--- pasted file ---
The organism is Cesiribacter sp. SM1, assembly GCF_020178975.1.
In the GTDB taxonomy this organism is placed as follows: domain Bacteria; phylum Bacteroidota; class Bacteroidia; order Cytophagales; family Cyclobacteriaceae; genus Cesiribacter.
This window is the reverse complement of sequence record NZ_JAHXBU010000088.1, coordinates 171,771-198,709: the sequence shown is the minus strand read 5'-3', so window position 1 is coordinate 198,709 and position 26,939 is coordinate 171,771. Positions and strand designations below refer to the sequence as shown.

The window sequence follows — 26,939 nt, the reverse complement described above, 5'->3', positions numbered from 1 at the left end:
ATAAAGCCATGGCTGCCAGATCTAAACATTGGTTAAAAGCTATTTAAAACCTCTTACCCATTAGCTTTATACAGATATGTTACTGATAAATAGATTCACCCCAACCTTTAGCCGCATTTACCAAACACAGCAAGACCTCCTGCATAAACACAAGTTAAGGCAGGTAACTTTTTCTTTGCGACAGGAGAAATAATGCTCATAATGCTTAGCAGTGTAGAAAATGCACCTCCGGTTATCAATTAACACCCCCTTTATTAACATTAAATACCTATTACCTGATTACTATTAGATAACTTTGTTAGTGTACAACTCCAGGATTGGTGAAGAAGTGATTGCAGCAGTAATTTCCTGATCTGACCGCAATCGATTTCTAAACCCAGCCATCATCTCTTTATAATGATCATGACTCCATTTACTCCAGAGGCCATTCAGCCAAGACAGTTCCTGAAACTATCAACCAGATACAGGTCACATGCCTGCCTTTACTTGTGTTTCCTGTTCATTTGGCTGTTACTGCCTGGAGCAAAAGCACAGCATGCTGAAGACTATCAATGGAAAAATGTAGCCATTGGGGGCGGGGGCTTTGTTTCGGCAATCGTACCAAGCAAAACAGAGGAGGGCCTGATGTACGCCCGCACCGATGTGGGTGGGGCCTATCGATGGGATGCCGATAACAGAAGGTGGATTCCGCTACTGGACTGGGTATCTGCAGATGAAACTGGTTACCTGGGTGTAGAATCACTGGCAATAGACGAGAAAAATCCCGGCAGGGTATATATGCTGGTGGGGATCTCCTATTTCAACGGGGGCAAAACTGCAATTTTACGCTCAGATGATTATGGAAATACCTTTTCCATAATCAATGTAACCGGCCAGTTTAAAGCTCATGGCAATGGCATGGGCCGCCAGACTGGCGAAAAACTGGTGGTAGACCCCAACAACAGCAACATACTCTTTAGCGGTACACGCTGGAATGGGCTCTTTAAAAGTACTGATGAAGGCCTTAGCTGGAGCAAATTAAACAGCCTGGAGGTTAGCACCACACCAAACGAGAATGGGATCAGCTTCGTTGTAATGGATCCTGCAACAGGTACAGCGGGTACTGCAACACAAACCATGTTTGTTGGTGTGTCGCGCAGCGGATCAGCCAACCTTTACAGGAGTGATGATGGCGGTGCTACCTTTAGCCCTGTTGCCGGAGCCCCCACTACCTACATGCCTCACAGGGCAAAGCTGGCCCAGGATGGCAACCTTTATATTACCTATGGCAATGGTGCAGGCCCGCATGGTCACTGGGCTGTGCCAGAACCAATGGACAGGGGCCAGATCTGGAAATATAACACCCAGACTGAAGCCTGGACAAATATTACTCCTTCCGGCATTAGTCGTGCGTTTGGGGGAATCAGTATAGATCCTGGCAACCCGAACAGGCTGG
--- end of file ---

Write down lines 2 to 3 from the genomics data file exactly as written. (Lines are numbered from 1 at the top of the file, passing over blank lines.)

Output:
In the GTDB taxonomy this organism is placed as follows: domain Bacteria; phylum Bacteroidota; class Bacteroidia; order Cytophagales; family Cyclobacteriaceae; genus Cesiribacter.
This window is the reverse complement of sequence record NZ_JAHXBU010000088.1, coordinates 171,771-198,709: the sequence shown is the minus strand read 5'-3', so window position 1 is coordinate 198,709 and position 26,939 is coordinate 171,771. Positions and strand designations below refer to the sequence as shown.